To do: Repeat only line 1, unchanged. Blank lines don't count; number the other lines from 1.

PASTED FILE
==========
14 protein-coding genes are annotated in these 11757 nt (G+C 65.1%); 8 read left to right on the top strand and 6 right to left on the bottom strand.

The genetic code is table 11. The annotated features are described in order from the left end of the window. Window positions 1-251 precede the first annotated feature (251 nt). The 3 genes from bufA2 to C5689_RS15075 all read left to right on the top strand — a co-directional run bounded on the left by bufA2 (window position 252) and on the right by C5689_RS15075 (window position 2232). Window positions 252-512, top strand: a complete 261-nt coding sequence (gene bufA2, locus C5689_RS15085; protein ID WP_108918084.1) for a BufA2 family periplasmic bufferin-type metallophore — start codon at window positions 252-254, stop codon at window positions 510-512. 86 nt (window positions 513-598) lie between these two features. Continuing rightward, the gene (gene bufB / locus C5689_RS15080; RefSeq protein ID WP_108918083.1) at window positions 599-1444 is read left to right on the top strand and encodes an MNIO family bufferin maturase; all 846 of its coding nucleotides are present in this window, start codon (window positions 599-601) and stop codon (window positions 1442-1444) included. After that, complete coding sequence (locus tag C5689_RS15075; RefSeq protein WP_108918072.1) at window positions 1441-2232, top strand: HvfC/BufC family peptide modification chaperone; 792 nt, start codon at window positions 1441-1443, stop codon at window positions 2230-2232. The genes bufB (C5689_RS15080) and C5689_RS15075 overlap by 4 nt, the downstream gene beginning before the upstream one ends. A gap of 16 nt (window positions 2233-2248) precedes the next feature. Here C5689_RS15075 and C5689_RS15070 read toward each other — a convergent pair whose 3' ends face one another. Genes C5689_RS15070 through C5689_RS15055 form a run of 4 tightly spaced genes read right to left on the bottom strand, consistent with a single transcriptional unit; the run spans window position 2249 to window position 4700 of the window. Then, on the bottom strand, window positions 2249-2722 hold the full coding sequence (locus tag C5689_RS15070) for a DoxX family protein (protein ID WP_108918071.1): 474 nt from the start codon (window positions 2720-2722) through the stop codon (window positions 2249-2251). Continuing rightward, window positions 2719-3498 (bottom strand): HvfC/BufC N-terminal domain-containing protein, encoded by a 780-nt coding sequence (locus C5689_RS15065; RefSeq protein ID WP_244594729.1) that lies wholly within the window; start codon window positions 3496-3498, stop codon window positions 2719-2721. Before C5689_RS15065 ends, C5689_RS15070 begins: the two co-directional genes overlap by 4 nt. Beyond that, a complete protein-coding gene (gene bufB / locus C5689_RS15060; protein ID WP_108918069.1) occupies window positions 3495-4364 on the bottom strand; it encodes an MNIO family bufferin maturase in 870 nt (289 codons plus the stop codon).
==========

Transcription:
14 protein-coding genes are annotated in these 11757 nt (G+C 65.1%); 8 read left to right on the top strand and 6 right to left on the bottom strand.